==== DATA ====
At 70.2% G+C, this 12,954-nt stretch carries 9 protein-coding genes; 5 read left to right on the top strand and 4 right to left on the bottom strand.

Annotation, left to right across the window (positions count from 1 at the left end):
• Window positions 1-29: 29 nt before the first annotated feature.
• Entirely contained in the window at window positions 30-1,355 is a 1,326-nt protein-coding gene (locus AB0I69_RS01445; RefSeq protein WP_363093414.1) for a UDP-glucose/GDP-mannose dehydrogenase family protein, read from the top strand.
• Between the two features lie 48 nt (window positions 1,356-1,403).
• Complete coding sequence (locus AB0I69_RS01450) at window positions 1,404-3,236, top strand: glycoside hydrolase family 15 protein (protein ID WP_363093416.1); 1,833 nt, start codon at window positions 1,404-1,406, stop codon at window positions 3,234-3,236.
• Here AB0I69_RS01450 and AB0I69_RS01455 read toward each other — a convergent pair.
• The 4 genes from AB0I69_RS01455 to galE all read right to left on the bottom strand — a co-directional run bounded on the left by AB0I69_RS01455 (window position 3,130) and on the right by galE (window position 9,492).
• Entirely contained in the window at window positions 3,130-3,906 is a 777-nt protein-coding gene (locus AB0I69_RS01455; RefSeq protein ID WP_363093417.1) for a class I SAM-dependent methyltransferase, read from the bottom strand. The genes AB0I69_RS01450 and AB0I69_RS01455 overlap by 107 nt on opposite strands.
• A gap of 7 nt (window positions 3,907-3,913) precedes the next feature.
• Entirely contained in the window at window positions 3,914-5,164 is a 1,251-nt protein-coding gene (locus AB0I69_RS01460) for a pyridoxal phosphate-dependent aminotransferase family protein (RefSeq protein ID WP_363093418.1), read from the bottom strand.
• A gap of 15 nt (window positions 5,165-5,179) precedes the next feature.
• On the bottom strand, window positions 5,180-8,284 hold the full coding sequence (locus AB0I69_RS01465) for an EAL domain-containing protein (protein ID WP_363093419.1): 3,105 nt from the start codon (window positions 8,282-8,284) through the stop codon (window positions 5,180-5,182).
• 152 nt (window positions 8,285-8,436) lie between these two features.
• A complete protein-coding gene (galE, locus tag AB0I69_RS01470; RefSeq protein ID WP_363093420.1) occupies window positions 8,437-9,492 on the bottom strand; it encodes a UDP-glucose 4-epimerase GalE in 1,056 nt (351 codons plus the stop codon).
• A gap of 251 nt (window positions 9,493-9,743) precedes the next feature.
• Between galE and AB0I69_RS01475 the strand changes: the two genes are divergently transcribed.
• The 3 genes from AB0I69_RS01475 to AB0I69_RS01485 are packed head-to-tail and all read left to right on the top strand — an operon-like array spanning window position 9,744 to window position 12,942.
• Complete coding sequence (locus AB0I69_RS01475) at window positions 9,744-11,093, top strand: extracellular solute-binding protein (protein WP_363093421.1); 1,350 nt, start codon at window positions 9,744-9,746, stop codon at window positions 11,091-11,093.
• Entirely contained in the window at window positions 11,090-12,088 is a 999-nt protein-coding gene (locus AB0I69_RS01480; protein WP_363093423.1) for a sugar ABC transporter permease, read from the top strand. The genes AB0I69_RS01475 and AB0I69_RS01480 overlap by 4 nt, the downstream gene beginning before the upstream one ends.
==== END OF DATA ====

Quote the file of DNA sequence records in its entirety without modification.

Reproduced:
At 70.2% G+C, this 12,954-nt stretch carries 9 protein-coding genes; 5 read left to right on the top strand and 4 right to left on the bottom strand.

Annotation, left to right across the window (positions count from 1 at the left end):
• Window positions 1-29: 29 nt before the first annotated feature.
• Entirely contained in the window at window positions 30-1,355 is a 1,326-nt protein-coding gene (locus AB0I69_RS01445; RefSeq protein WP_363093414.1) for a UDP-glucose/GDP-mannose dehydrogenase family protein, read from the top strand.
• Between the two features lie 48 nt (window positions 1,356-1,403).
• Complete coding sequence (locus AB0I69_RS01450) at window positions 1,404-3,236, top strand: glycoside hydrolase family 15 protein (protein ID WP_363093416.1); 1,833 nt, start codon at window positions 1,404-1,406, stop codon at window positions 3,234-3,236.
• Here AB0I69_RS01450 and AB0I69_RS01455 read toward each other — a convergent pair.
• The 4 genes from AB0I69_RS01455 to galE all read right to left on the bottom strand — a co-directional run bounded on the left by AB0I69_RS01455 (window position 3,130) and on the right by galE (window position 9,492).
• Entirely contained in the window at window positions 3,130-3,906 is a 777-nt protein-coding gene (locus AB0I69_RS01455; RefSeq protein ID WP_363093417.1) for a class I SAM-dependent methyltransferase, read from the bottom strand. The genes AB0I69_RS01450 and AB0I69_RS01455 overlap by 107 nt on opposite strands.
• A gap of 7 nt (window positions 3,907-3,913) precedes the next feature.
• Entirely contained in the window at window positions 3,914-5,164 is a 1,251-nt protein-coding gene (locus AB0I69_RS01460) for a pyridoxal phosphate-dependent aminotransferase family protein (RefSeq protein ID WP_363093418.1), read from the bottom strand.
• A gap of 15 nt (window positions 5,165-5,179) precedes the next feature.
• On the bottom strand, window positions 5,180-8,284 hold the full coding sequence (locus AB0I69_RS01465) for an EAL domain-containing protein (protein ID WP_363093419.1): 3,105 nt from the start codon (window positions 8,282-8,284) through the stop codon (window positions 5,180-5,182).
• 152 nt (window positions 8,285-8,436) lie between these two features.
• A complete protein-coding gene (galE, locus tag AB0I69_RS01470; RefSeq protein ID WP_363093420.1) occupies window positions 8,437-9,492 on the bottom strand; it encodes a UDP-glucose 4-epimerase GalE in 1,056 nt (351 codons plus the stop codon).
• A gap of 251 nt (window positions 9,493-9,743) precedes the next feature.
• Between galE and AB0I69_RS01475 the strand changes: the two genes are divergently transcribed.
• The 3 genes from AB0I69_RS01475 to AB0I69_RS01485 are packed head-to-tail and all read left to right on the top strand — an operon-like array spanning window position 9,744 to window position 12,942.
• Complete coding sequence (locus AB0I69_RS01475) at window positions 9,744-11,093, top strand: extracellular solute-binding protein (protein WP_363093421.1); 1,350 nt, start codon at window positions 9,744-9,746, stop codon at window positions 11,091-11,093.
• Entirely contained in the window at window positions 11,090-12,088 is a 999-nt protein-coding gene (locus AB0I69_RS01480; protein WP_363093423.1) for a sugar ABC transporter permease, read from the top strand. The genes AB0I69_RS01475 and AB0I69_RS01480 overlap by 4 nt, the downstream gene beginning before the upstream one ends.